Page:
Allow me a moment to express my disgust with some comments made by Rep. Paul Ryan.

He’s out selling a House Republican budget whose stated particulars include $4.6 trillion in tax cuts weighted strongly to the affluent alongside punishing cuts to social programs and the denial of health insurance coverage to tens of millions of people covered under health reform.

The Congressional Budget Office cannot score Rep. Ryan’s proposals without specific details. However, Ryan’s staff provided CBO with general percentages to examine the long-term implications. Among other things, spending on Medicaid and the Children’s Health Insurance Program would decline “from 2 percent of GDP in 2011 to 1¼ percent in 2030 and 1 percent in 2050.” Meanwhile, other mandatory spending, and all discretionary spending, would decline “from 12½ percent of GDP in 2011 to 5¾ percent in 2030 and 3¾ percent in 2050.” In my opinion, President Obama fairly described Ryan’s plan when he called it “thinly-veiled social Darwinism.” Ryan’s proposals have only one redeeming feature: their political impracticality. Like Jon Cohn, I find this appalling.

I’m even more appalled by a story I found only today. Ryan and other Republicans are apparently wrapping their proposals within the flag of the 1996 welfare reform. That in itself isn’t surprising. You don’t need Frank Luntz focus group to find out that welfare reform is popular, and that welfare recipients are not. Framing budget cuts as cutting welfare therefore has obvious appeal. Whether welfare reform actually produced effective or more humane public policy is not particularly relevant to this political calculation.

Anyway, Ryan has now called his proposed budget “welfare reform round two.” Arthur Delaney and Michael McAuliff quote him thusly in the Huffington Post:

“Let’s take those principles of welfare reform that were extremely successful in getting people out of lives of dependency and back on their feet,” Ryan said. His plan would turn the funding for federal programs like food stamps and housing assistance into block grants… States would then set work requirements and time limits for the benefits.

“This is a path that we believe reignites and renews the American idea,” Ryan said. “It reclaims the opportunity society with a safety net, which we do believe must exist for people who cannot help themselves, for people who are down on their luck, so they can get back on their feet.”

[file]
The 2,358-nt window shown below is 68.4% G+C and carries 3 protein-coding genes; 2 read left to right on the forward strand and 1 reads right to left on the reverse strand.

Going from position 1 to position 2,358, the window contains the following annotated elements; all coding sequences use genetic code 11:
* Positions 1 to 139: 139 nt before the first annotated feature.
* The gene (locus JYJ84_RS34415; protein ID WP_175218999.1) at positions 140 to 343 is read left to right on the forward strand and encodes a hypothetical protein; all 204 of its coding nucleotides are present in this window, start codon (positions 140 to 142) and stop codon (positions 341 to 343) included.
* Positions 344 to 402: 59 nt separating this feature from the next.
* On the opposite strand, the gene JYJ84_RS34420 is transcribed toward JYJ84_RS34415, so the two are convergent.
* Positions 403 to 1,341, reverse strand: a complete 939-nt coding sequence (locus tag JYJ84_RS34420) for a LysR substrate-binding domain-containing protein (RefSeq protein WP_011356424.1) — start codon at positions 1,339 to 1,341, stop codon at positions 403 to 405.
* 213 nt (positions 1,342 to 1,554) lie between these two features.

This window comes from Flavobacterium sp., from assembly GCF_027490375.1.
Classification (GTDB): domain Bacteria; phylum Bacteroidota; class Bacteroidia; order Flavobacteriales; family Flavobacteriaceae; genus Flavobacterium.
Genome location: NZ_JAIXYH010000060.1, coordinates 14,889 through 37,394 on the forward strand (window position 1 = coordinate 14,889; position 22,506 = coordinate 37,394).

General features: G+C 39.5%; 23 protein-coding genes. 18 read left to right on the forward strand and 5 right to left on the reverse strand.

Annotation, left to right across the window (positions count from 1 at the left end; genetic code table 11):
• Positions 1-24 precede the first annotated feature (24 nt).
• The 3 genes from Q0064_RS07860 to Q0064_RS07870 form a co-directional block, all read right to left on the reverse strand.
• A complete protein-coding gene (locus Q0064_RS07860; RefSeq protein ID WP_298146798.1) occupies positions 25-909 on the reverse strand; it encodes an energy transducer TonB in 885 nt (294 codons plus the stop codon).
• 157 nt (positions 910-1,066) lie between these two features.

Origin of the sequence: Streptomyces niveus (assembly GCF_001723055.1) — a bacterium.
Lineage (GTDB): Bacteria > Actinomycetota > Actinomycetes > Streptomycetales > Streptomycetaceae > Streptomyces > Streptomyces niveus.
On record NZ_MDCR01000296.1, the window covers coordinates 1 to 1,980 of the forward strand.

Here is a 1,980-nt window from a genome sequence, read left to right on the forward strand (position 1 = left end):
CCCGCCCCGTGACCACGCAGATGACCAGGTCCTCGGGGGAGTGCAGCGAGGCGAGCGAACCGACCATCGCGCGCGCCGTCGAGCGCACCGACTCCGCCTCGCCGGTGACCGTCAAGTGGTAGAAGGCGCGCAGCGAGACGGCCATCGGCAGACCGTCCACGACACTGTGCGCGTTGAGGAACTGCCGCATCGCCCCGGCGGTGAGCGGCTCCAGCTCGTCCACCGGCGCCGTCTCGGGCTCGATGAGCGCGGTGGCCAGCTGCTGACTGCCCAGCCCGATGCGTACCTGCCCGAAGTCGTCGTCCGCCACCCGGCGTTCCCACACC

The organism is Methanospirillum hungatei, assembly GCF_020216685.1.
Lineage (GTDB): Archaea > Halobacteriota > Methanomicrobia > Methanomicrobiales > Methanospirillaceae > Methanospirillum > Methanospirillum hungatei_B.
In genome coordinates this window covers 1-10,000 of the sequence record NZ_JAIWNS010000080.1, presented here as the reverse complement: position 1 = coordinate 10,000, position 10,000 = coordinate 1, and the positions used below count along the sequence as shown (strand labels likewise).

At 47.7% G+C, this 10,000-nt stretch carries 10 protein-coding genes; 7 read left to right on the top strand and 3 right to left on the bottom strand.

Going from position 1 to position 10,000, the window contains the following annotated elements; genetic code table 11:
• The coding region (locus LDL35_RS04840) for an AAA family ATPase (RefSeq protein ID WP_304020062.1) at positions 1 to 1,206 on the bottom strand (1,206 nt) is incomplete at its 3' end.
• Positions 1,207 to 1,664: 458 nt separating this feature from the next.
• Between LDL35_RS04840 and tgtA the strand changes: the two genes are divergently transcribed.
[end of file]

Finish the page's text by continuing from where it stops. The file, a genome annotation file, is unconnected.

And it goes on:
“But we don’t want to turn the safety net into a hammock that lulls able-bodied people to lives of dependency and complacency, that drains them of their will and their incentive to make the most of their lives.”

I doubt Rep. Ryan was talking about my brother-in-law Vincent, who requires Medicaid and food stamps because he is permanently disabled. I suspect that most conservatives would be embarrassed to learn the true impact on the intellectually disabled of conservative state policies.

Ryan is speaking about many of the direct care workers who assist disabled persons such as Vincent. We trust these women and men to care for our loved ones. They clean soiled linens. They calm agitated people suffering from autism spectrum disorders. Their professional peers do similarly worthy work as nurse’s aides, and child care workers. They earn very low wages, nationally averaging just above $11/hr. Many provide health care while they, themselves, go uninsured.

Like their counterparts who scrub floors, change diapers, or operate cash registers at McDonald’s, these are the lucky duckies whose kids rely upon Medicaid or CHIP, the Earned Income Tax Credit, and other elements of our safety-net. Below them on the economic ladder are low-income single moms trying to raise their kids on Temporary Assistance to Needy Families (TANF), traditional cash welfare. Many of these women can’t find a job in the midst of an economic crisis. Still others are quite poor, yet for one reason or another are ineligible for TANF aid.

Few people are resting on “a hammock that lulls able-bodied people to lives of dependency and complacency.” Welfare rolls are at record lows. In some states, maximum TANF cash benefit for a family of three are below $200. That’s well below the $350 that Rep. Ryan apparently paid for a single bottle of wine at a swank business dinner.

I live and work in the Chicago southland, near hundreds of thousands of poor people who would be deeply hurt by policies Congressman Ryan espouses. Some are jobless. Others work hard every day in crummy jobs. Others are students in elementary school. They don’t need lectures from a conspicuously pampered congressman regarding their “will and their incentive to make the most of their lives.”

I don’t know who originated this hammock metaphor. Republicans such as William Weld have deployed it before. Whoever made it up, it’s pretty disgraceful.

[Cross-posted at The Reality-Based Community ]

Harold Pollack

Harold Pollack is the Helen Ross Professor at the School of Social Service Administration at the University of Chicago.